I began working on an untitled poem about my gender dysphoria soon after that endocrinologist appointment, editing and re-shaping it while traveling from Seattle to Los Angeles across 20 days. I had written “In Genesis 3:23, I am the body banished from Eden, sent to dig my boyness out of the ground. In the Myth of Sisyphus I am both the boulder and the pushing” in my notes app on the flight from Cleveland to Tacoma, and I began constructing the couplets around it in fragments as soon as I was experiencing them: buying Sticky Fingers on vinyl in a Crescent City record store, carrying a Coke bottle full of syringes in my backpack, trying on dresses at a Buffalo Exchange in San Francisco, watching a sunrise from an LAX terminal. That summer, I titled it “The Rolling Stones Soundtrack My Gender Dysphoria” and tucked it into the middle of a manuscript I’d been accumulating bits and pieces of throughout college. Suddenly I was writing a bunch of poems about California and about being intersex, more than I could count.

In the fall of 2019, as I was knee-deep in finishing my poetry chapbook capstone for my degree, I was combing through old rock ‘n’ roll advertising for aesthetic inspiration. The behind-blue-denim bulge on the cover of Sticky Fingers had sent me down a Rolling Stones-hued rabbit hole, and that’s when I found a companion book that was included in the Some Girls remastered boxed set. On one of the pages, in bold text, it said: “SOME BOYS CAN VERY EASILY BECOME SOME GIRLS.” My life cracked open in an instant. I wrote a poem called “Some Boys Become Some Girls” in less than an hour. It was a sentence I didn’t know I needed, a language I couldn’t possibly have come up with on my own. Like Mick sings in “When the Whip Comes Down”: “I was gay in New York, just a fag in LA.” I was just a clueless kid on HRT before falling in love with the Rolling Stones; I was intersex after. Maybe there was a doctor’s visit somewhere in-between.

Some Girls has been my favorite Stones album since I first heard it in full while driving along the snaking mountainside of Northwestern Washington. Subconsciously, the Rolling Stones were all I could listen to immediately after my intersex diagnosis. My obsession detonated like a short fuse, and I went through various intervals of fandom that have long stuck with me—like my belief that Black and Blue is a top five Stones album, or that “Biggest Mistake” is one of their strongest post-Tattoo You tracks. When I dove head-first into Some Girls, I was enraptured in the disco-rock of “Miss You,” the country twang of “Far Away Eyes” and the strung-out, high-speed chase of “Shattered.” And of course, the “pretty, pretty, pretty girl” of “Beast of Burden” remained close and elegant. There was Mick and Keith and Ronnie and Charlie and Bill on the cover, done up like Andy Warhol characters in drag. It was raunchy and hedonistic; rock ‘n’ roll’s most fabulous pin-up show; the sex in their voices was sophisticated and measured in androgyny. Some Girls is by no means a perfect album. But five years ago, it was all mine.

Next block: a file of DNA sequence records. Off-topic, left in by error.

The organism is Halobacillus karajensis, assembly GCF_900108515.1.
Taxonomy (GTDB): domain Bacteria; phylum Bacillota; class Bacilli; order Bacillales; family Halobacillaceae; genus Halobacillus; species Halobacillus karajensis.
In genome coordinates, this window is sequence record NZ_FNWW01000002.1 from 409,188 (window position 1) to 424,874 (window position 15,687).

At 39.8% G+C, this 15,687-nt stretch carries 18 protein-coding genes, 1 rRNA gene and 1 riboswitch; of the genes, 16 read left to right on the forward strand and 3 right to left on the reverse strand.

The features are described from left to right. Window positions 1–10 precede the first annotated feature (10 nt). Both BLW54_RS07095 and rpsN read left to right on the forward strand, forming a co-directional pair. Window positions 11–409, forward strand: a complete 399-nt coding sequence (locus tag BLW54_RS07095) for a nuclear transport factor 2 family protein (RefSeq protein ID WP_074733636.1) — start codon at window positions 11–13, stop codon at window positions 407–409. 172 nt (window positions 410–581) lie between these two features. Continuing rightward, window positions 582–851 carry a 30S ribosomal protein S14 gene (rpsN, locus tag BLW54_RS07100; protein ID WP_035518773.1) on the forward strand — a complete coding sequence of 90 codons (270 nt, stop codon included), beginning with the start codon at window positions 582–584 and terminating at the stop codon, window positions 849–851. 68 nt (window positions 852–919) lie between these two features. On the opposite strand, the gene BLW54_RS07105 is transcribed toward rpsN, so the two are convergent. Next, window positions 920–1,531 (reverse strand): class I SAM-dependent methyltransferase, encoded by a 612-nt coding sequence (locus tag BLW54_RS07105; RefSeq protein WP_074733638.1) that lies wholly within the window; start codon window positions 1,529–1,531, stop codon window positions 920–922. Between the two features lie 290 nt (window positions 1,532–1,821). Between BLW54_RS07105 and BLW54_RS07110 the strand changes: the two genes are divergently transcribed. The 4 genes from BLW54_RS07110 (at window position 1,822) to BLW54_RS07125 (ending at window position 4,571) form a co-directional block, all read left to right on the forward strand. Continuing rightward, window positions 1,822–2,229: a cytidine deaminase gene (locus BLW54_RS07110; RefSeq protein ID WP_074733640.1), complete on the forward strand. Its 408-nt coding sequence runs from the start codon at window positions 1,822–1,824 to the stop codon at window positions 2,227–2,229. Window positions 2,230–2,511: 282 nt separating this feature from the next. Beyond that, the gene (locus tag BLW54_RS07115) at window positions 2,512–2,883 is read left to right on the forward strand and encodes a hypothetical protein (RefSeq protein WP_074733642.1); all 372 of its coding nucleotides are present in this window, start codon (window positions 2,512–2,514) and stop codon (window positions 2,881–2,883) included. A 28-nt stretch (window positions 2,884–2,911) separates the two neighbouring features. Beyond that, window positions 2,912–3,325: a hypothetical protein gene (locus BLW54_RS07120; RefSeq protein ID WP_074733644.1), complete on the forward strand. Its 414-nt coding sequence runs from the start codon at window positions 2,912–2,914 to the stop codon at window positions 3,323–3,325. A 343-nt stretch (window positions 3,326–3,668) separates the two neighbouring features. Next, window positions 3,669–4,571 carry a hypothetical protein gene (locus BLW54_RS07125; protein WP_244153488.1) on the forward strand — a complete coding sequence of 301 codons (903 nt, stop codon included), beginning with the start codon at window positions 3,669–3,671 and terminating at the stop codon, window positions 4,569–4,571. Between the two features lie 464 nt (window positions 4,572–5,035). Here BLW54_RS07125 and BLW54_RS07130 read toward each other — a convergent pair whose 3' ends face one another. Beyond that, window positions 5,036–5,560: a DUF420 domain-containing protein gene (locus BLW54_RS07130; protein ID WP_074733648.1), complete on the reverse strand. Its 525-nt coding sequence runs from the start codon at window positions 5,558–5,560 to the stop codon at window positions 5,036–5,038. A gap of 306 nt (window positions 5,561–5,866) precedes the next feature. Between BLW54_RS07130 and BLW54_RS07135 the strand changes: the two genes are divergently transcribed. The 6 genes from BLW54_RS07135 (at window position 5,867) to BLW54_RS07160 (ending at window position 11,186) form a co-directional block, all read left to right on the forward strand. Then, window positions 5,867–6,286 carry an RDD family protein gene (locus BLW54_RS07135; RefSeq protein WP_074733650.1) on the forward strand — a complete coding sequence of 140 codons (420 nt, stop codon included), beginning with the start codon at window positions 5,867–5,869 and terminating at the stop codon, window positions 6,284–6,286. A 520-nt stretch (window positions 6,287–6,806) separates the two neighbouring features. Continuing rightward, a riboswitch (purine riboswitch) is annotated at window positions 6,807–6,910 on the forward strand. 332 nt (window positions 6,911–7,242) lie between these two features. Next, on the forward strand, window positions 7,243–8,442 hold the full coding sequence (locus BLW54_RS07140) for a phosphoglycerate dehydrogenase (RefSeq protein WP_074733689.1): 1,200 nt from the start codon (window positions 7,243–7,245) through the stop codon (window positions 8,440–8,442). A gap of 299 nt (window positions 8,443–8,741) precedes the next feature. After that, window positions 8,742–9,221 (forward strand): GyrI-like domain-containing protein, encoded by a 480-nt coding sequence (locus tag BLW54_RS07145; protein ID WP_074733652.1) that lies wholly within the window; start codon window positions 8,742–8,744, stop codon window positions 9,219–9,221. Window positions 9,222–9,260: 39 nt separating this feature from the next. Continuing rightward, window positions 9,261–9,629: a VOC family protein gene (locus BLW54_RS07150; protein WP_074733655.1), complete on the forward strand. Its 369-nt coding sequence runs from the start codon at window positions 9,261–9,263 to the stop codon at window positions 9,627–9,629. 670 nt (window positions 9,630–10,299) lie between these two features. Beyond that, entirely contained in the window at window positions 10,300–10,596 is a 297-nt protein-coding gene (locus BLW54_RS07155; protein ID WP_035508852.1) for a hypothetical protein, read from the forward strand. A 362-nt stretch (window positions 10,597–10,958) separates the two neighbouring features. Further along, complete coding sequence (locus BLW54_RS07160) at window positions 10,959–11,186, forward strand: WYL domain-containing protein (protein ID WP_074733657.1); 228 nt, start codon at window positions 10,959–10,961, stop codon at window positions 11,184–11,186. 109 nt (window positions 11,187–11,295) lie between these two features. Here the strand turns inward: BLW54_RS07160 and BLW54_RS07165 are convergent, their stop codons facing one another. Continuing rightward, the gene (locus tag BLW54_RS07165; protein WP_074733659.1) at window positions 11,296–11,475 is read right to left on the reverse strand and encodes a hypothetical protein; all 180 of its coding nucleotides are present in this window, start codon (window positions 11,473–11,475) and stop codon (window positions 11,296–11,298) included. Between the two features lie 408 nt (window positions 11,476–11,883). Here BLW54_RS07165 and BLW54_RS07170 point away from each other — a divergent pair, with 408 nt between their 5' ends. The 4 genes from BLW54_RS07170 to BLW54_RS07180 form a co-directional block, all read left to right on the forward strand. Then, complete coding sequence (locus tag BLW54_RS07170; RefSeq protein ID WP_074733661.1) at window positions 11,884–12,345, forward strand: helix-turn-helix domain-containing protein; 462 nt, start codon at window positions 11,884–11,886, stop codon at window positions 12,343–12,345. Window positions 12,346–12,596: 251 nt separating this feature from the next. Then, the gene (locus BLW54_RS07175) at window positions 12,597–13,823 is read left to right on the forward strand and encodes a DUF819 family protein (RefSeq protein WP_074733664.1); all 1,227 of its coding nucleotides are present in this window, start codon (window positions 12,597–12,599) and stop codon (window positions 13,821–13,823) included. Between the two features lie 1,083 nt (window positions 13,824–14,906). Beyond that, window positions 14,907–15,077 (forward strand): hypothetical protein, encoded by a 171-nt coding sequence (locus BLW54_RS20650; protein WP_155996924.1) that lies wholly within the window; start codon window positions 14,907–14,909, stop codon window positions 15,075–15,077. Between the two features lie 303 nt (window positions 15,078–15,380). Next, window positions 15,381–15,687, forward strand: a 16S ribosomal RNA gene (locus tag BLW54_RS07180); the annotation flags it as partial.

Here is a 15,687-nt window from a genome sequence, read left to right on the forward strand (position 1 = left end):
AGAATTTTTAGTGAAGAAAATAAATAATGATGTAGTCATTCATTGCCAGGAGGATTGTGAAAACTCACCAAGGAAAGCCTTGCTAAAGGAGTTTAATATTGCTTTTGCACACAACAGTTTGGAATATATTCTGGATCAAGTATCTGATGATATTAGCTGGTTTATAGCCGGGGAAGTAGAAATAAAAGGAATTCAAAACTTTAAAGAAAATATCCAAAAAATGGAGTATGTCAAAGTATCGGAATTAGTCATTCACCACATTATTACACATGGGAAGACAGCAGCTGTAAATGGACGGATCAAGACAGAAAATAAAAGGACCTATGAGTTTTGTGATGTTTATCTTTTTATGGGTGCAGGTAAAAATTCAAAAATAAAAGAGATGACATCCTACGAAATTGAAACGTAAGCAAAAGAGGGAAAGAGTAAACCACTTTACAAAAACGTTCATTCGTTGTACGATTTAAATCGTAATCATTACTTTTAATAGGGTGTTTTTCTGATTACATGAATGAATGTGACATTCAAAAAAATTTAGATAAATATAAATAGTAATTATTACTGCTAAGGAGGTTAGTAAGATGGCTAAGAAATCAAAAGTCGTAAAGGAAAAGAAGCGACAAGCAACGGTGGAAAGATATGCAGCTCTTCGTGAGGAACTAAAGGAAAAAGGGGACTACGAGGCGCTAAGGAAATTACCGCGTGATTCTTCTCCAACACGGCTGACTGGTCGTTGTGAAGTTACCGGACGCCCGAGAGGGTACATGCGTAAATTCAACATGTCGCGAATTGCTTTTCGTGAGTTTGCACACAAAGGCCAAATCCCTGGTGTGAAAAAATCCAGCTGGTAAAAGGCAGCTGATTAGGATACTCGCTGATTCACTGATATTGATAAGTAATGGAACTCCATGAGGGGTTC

I began submitting my intersex poems everywhere. I called myself an “intersex writer” in my bio. That winter, a literary magazine picked up a piece I’d written my belly turning cardinal red from testosterone getting stuck in subcutaneous fat. A $50 honorarium for a lifetime of consequences. During the first wave of the COVID pandemic, I signed a book deal with a good royalty breakdown. My publisher asked me to assemble a mood-board for the rollout aesthetic, so I put “SOME BOYS CAN VERY EASILY BECOME SOME GIRLS” at the top. I axed all of the love poems from the manuscript, opting for a 70-page of thrashing, embarrassingly personal work. I never come out as intersex with some grand call-to-arms on my Facebook wall or an Instagram story. Instead, I say it all in a book the whole world can buy. “Let’s say we deserve to live, before we watch all of it fall away,” I wrote at the end of it. On National Intersex Day 2023, I took my own advice and decided that, before 2023 ends, I would come out as non-binary. I did. “Some girls get the shirt off my back and leave me with a lethal dose,” I sang in an apartment by myself.

The Rolling Stones have been considered a palatable entry point into androgyny for cisgendered people. Sure, I think that is true. But, as someone who was forced into retaining a cisgender identity for 25 years, few celebrities have been as consequential in shaping my embrace of gender fluidity and non-binaryness more than Mick Jagger, who was a chameleon in his prime—a leathered, laced and scarved Madonna—and, unlike other rock stars of his era, has not attempted to revise his own flamboyance through a later-in-life conservatism. He was everything I wanted to be, the high-watermark of male sex appeal and campy femininity. On stage, he sang through puffed, pursed blowjob lips and twisted a coke-thin body that screamed high-society lesbian. Even at 80 years old, he manifests an uncategorical sexuality people older than my own parents still espouse. In 1975, the Stones alienated Midwesterners when they performed with a giant, inflatable penis onstage behind them. At a show in Cleveland last weekend, 50,000 people were singing along to a song about Mick getting head from a drag queen in Memphis and bedding a divorcée in New York City. They were singing “You make a dead man cum!” with glee.